Under China’s laws, counterfeit manufacturers and sellers do not have to bear any criminal responsibility for counterfeit goods worth less than RMB50,000. The maximum penalty for anything above that amount is seven years. This is a 20-year-old law and a 10-year-old judicial interpretation, severely out-of-date from reality, resulting in 99% of counterfeit activities bearing no consequences at all. Penalties are inappropriate for the severity of the crimes. There is a lot of bark around stopping counterfeits, but no bite.


Last year, law enforcement agencies poured tremendous resources into anti-counterfeiting. But due to lax existing laws, they couldn’t bring criminals to justice. For example, with the help of big data, Alibaba came up with 4,495 leads to cases for offline investigations, which resulted in the successful criminal prosecution of 469 cases — just over 10% of the leads we provided. We studied sentencings in 33 cases and found 80% of them were for probation. We also studied 200 counterfeit cases penalized by the Bureau of Commerce and Industry last year, and the average fine was RMB10,000. This reality only encourages more people to produce and sell fake goods.


The number of drunk-driving related accidents has dropped noticeably since the criminalization of drunk driving five years ago. The general public has become more aware of its dangers. The criminalization of drunk driving significantly moved the needle in terms of judiciary advancement and social progress. Selling counterfeit products, in essence, is a form of theft. Stealing is wrong, there is no doubt about it. However, Chinese society still lacks such awareness on the issue of intellectual property theft.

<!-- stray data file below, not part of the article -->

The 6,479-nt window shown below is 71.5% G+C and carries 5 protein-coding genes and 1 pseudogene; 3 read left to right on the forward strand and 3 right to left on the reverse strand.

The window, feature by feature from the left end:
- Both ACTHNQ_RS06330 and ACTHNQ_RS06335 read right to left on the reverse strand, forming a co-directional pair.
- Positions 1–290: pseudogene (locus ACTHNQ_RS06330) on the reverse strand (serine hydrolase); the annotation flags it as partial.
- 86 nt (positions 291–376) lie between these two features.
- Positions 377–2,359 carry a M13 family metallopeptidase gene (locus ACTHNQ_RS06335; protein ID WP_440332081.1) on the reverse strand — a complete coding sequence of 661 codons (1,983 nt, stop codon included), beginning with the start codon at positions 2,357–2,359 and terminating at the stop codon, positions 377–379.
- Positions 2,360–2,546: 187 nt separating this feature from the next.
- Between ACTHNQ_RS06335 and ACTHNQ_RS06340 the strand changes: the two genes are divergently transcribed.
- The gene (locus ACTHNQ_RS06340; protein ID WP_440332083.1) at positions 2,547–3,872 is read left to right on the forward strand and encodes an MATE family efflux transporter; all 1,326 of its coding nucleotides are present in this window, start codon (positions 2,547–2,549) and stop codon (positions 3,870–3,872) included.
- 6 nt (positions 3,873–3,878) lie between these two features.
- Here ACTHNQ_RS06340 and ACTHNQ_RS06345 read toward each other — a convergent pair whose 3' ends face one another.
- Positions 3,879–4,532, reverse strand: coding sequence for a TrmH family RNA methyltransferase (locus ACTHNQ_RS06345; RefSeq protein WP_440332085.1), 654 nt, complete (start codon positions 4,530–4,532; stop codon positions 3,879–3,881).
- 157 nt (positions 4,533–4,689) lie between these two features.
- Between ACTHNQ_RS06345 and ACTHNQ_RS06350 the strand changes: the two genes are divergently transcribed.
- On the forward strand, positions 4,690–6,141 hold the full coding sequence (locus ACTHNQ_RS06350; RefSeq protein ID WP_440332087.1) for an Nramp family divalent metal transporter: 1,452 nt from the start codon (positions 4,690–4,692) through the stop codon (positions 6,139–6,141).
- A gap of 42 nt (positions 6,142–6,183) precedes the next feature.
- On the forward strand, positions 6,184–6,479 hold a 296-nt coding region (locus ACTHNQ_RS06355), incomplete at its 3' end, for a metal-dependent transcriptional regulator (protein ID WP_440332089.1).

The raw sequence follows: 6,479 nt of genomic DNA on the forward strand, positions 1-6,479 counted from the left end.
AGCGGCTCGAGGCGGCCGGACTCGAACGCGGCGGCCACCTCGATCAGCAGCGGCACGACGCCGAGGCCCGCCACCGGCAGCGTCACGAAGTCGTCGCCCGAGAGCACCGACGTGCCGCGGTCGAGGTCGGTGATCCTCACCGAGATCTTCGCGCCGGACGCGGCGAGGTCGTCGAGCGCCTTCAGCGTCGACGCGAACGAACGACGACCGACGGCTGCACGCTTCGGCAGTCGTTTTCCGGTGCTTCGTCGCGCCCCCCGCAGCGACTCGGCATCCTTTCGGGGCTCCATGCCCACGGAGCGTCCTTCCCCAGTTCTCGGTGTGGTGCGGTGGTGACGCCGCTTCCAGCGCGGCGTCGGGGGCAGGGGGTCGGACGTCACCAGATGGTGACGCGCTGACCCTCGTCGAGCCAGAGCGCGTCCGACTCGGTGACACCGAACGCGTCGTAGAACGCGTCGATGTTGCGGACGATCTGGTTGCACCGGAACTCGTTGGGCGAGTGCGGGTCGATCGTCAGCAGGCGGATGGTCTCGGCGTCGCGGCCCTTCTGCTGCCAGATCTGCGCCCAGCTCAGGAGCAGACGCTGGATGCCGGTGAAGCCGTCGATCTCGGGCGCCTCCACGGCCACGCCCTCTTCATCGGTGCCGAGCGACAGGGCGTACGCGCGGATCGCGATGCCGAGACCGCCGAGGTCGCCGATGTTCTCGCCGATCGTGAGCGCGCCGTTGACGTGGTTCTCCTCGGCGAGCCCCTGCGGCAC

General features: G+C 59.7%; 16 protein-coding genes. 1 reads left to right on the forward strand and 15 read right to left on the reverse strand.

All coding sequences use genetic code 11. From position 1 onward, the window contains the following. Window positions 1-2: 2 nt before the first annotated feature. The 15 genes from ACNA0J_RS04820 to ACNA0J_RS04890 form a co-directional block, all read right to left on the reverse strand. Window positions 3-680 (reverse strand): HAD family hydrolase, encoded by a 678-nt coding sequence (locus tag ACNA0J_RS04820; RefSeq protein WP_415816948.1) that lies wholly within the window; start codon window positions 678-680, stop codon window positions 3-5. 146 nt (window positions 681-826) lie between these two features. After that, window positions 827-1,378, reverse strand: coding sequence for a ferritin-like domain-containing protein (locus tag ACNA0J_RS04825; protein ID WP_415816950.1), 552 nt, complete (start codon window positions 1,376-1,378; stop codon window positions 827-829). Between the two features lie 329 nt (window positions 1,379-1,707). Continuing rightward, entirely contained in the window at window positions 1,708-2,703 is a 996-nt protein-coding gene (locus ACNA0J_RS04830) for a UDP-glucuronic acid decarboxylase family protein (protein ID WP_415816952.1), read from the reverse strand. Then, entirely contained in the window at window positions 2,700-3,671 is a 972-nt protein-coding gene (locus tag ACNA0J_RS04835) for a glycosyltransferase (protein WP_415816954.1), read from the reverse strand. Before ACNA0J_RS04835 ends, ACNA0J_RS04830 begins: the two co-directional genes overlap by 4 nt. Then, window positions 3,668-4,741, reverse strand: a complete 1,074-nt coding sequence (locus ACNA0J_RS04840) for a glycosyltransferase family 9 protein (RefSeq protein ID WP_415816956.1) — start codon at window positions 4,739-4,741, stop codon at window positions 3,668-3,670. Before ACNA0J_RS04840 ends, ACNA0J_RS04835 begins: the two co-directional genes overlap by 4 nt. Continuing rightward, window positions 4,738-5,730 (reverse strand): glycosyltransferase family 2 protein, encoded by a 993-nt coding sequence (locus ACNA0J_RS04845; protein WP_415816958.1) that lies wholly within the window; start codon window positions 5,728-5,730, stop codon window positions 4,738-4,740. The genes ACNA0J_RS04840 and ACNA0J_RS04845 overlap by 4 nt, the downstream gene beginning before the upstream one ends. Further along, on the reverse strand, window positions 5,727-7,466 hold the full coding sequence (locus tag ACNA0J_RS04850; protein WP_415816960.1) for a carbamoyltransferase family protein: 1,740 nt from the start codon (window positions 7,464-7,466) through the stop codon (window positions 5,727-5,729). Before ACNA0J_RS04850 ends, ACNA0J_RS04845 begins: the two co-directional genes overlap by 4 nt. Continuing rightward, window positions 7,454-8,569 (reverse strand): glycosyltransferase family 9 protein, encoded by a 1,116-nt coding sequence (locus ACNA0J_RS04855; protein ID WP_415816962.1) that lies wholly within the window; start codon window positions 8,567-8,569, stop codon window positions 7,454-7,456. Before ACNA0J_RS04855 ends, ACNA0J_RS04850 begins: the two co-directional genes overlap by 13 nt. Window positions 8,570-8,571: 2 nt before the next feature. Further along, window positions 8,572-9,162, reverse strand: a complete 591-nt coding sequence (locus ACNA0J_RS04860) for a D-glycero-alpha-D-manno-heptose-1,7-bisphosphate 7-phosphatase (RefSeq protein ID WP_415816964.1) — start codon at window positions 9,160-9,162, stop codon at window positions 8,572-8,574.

If we tighten the laws, it will greatly impact the effectiveness of combating counterfeits, heightening public awareness and consensus. The judicial branch will have a more reliable legal reference. Government departments can prevent the abuse of power. More importantly, this would demonstrate China’s determination to protect intellectual property rights through real action and its commitment to innovation.


The damage fakes have had on China goes well beyond the impact of counterfeits themselves. Fakes wreak havoc on innovation, on hard work, on people with integrity, and hurt the future of the country.


Counterfeiting has been rampant in China for decades, especially in rural China. Just like fighting the Battle on Shangganling Mountain, Alibaba today is fighting on the front line of the anti-counterfeiting war.


Despite the challenges, we will keep pushing forward. We have moved from online to offline in our fight and we will not stop. However, the anti-counterfeiting war is impossible for any, single company to fight alone.  


The existing laws are lagging, failing to impose actual threats on the behavior of counterfeiters and leave far too much room for cheating.  Fighting the war on counterfeits requires not only collaboration among various forces of society, but also a strong legal foundation. Everyone plays a role: law enforcement, government authorities, and consumers.


The reality is, counterfeit goods are being produced in a steady stream every day by illegitimate factories, just like the smog that comes from all directions and fills the streets. The internet is at the forefront of the issue. Of course, internet platforms need to identify, report, and take down counterfeit goods. But if you do not close down illegitimate factories and eradicate the source of pollution, the smog will never disappear. The reasoning is clear and simple: Alibaba will not be a bystander. Manufacturers will always be the source of the problem; and the law has to be the root of the solution. Only when we start tackling the fundamentals, will our country truly transition from a leader of manufacturing to a leader of innovation – from “rule of words” to “rule of law.”


Modifying and improving the law is a serious matter, but it is also a lengthy and complicated process. We will continue to fight and call for a counterfeit-free world for our children and ourselves.